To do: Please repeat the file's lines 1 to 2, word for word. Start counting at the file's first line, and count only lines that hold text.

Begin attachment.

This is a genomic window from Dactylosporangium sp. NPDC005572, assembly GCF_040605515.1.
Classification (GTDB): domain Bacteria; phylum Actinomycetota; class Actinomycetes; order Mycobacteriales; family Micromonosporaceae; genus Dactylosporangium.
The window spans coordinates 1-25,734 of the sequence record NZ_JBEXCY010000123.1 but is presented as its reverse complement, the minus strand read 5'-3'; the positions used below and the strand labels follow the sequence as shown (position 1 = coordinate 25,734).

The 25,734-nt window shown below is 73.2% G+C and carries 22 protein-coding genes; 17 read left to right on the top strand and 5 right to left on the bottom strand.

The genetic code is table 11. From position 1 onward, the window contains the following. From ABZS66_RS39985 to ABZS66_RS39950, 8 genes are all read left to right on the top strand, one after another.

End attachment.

This is a genomic window from Dactylosporangium sp. NPDC005572, assembly GCF_040605515.1.
Classification (GTDB): domain Bacteria; phylum Actinomycetota; class Actinomycetes; order Mycobacteriales; family Micromonosporaceae; genus Dactylosporangium.